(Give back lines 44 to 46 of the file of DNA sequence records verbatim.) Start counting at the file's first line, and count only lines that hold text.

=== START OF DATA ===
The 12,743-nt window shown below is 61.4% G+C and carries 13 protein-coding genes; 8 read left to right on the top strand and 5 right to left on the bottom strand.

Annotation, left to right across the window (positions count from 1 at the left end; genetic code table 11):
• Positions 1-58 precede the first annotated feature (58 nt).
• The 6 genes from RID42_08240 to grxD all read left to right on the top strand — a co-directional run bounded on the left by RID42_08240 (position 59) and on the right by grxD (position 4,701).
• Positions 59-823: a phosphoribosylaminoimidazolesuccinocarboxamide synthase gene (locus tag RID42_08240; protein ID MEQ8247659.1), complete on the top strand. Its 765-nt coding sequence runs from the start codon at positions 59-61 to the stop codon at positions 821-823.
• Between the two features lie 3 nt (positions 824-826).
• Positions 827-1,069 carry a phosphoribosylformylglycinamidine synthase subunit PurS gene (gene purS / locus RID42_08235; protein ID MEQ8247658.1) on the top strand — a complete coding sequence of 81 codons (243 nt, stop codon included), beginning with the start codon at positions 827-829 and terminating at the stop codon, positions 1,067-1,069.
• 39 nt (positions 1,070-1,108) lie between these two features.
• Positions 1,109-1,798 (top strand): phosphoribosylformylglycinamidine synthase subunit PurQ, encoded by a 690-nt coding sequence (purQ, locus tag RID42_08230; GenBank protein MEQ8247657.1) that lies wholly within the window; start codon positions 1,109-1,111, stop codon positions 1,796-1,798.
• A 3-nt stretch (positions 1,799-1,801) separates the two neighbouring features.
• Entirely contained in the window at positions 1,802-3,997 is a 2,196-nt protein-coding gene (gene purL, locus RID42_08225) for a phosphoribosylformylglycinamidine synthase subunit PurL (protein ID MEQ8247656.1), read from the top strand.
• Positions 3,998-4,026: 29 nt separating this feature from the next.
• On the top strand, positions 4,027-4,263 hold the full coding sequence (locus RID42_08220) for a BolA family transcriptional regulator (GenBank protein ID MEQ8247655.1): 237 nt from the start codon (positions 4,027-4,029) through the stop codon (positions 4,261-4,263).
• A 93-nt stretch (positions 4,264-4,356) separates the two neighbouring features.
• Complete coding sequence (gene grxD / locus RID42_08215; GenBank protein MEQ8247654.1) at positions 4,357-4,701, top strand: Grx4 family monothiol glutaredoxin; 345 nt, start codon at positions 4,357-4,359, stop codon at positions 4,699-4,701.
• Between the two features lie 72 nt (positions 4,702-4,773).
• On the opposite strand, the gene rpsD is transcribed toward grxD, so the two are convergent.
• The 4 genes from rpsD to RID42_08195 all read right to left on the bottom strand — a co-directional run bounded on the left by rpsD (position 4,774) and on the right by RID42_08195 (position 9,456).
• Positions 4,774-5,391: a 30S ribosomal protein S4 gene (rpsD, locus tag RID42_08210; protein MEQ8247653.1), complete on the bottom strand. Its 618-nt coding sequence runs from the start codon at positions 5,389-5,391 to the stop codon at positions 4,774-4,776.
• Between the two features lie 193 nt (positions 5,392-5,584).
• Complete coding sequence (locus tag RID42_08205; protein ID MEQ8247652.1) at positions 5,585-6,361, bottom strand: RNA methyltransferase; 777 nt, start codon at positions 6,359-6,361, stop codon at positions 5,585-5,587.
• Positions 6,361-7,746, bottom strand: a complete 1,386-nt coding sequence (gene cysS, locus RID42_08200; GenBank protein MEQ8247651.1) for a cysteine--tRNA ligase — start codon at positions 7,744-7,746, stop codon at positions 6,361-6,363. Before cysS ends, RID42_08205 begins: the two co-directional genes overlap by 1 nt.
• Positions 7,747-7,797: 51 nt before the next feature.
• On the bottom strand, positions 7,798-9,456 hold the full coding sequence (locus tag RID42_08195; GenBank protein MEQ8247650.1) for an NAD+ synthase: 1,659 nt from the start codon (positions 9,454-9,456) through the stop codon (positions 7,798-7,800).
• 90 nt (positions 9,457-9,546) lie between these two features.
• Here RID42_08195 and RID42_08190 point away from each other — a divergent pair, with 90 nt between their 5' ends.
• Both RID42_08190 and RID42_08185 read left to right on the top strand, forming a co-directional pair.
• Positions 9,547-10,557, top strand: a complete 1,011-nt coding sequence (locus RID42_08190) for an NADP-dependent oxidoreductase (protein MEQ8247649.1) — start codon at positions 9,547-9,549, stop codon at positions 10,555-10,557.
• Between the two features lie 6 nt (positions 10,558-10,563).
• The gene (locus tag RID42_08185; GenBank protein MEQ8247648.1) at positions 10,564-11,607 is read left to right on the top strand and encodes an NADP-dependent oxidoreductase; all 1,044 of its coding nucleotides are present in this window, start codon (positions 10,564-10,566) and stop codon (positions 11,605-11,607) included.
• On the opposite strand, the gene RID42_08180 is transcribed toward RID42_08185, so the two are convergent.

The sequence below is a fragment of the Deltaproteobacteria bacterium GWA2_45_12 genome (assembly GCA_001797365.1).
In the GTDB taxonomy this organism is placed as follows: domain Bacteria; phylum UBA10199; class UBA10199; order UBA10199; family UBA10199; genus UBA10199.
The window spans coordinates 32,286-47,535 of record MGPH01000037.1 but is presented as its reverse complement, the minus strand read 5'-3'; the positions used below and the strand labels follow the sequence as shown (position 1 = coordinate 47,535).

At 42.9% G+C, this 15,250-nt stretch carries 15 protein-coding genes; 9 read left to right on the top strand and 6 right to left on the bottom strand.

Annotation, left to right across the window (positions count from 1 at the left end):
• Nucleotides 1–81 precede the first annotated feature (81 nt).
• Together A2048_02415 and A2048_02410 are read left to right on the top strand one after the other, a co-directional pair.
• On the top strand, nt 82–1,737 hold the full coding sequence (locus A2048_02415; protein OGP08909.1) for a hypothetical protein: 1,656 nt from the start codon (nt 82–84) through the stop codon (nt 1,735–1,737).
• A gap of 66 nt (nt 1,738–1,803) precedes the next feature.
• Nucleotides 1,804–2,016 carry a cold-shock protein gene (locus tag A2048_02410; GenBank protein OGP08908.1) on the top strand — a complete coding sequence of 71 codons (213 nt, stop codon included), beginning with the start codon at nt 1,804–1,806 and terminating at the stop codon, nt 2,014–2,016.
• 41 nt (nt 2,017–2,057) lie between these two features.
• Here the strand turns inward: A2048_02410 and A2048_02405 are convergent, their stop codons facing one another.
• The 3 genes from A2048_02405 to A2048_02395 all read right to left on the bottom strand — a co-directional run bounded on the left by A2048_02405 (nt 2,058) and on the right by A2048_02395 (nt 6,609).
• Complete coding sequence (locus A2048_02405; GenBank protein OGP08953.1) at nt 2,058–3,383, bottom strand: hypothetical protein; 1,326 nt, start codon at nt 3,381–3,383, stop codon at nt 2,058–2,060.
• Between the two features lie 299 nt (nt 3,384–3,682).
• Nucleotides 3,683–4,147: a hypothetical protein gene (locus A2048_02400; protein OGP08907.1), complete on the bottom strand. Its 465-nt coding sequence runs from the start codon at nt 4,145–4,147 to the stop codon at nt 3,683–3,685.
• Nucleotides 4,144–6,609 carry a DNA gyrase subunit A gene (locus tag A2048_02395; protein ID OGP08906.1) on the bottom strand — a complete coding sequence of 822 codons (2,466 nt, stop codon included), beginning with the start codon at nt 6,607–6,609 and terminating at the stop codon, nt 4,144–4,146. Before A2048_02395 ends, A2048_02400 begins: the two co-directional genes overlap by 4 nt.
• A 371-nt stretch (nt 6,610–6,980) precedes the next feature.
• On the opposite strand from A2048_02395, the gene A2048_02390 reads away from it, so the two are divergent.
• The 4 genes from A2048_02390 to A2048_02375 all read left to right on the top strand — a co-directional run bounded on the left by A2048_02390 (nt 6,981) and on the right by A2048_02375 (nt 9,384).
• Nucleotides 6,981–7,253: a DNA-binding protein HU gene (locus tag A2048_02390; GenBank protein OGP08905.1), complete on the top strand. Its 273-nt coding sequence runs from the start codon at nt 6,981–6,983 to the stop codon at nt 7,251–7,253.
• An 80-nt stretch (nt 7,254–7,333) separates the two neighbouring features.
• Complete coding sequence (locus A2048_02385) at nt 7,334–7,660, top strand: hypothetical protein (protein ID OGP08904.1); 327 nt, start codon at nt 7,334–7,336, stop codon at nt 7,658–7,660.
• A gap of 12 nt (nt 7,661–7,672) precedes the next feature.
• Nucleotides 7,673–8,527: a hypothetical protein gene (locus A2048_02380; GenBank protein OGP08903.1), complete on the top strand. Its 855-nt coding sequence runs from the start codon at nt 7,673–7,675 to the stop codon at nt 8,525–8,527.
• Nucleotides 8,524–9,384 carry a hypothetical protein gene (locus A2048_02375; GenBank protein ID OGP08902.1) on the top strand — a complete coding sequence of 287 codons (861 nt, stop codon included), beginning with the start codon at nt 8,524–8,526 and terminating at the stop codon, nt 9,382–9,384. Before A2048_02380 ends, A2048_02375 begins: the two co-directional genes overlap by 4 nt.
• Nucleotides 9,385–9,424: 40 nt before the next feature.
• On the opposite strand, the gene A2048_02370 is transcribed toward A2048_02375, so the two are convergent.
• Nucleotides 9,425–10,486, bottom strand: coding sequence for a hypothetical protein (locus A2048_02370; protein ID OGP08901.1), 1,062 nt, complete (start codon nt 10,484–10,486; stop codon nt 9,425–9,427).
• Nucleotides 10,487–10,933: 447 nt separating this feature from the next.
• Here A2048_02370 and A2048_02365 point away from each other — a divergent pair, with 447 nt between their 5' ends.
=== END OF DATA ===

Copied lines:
• The 3 genes from A2048_02405 to A2048_02395 all read right to left on the bottom strand — a co-directional run bounded on the left by A2048_02405 (nt 2,058) and on the right by A2048_02395 (nt 6,609).
• Complete coding sequence (locus A2048_02405; GenBank protein OGP08953.1) at nt 2,058–3,383, bottom strand: hypothetical protein; 1,326 nt, start codon at nt 3,381–3,383, stop codon at nt 2,058–2,060.
• Between the two features lie 299 nt (nt 3,384–3,682).